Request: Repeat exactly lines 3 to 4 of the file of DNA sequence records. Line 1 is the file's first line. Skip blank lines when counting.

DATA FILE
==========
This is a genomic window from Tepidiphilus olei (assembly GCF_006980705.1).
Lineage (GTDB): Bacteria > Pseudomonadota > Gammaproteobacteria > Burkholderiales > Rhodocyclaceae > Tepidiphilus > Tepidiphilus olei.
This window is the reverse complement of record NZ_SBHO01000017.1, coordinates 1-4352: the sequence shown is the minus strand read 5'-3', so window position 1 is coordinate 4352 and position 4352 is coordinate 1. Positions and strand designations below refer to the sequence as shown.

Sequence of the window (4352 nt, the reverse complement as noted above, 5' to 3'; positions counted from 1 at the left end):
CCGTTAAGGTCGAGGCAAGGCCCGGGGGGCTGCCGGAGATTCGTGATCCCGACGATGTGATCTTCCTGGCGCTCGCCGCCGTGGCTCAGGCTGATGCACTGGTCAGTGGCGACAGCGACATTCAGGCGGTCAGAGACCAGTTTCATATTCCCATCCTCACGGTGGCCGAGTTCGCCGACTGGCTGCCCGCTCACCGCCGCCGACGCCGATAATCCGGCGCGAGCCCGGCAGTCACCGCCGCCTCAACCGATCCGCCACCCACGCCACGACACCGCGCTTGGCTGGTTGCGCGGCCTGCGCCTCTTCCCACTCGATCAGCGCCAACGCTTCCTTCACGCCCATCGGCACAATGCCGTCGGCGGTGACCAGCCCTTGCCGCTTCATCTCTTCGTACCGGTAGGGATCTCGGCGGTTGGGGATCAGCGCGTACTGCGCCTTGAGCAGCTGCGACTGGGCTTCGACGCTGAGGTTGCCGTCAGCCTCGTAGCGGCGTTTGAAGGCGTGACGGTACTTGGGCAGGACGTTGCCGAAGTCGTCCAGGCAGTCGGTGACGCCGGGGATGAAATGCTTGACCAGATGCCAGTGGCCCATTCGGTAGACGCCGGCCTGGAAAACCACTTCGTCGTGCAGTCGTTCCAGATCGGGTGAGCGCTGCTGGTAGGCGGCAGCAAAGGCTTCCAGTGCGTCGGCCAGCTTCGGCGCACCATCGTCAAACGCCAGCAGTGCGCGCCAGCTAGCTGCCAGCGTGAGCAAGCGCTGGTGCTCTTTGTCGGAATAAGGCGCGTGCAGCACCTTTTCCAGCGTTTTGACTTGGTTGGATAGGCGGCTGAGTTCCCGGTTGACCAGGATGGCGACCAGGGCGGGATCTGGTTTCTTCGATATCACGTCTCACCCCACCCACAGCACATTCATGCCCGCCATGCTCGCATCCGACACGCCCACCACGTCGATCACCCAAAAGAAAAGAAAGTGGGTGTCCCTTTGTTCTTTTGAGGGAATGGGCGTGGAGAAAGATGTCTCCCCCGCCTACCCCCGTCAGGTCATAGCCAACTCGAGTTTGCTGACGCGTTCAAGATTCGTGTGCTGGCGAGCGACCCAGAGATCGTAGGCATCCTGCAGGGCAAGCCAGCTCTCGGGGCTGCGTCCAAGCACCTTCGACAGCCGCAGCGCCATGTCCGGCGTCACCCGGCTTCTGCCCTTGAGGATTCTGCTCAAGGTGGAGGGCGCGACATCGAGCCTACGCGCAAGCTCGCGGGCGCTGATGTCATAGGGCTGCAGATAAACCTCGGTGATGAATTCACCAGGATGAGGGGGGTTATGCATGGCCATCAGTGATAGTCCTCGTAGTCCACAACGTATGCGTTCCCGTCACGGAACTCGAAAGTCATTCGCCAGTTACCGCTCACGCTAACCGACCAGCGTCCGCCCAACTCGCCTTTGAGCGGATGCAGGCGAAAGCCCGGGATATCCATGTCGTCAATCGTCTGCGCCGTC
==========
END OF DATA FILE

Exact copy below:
This window is the reverse complement of record NZ_SBHO01000017.1, coordinates 1-4352: the sequence shown is the minus strand read 5'-3', so window position 1 is coordinate 4352 and position 4352 is coordinate 1. Positions and strand designations below refer to the sequence as shown.

Sequence of the window (4352 nt, the reverse complement as noted above, 5' to 3'; positions counted from 1 at the left end):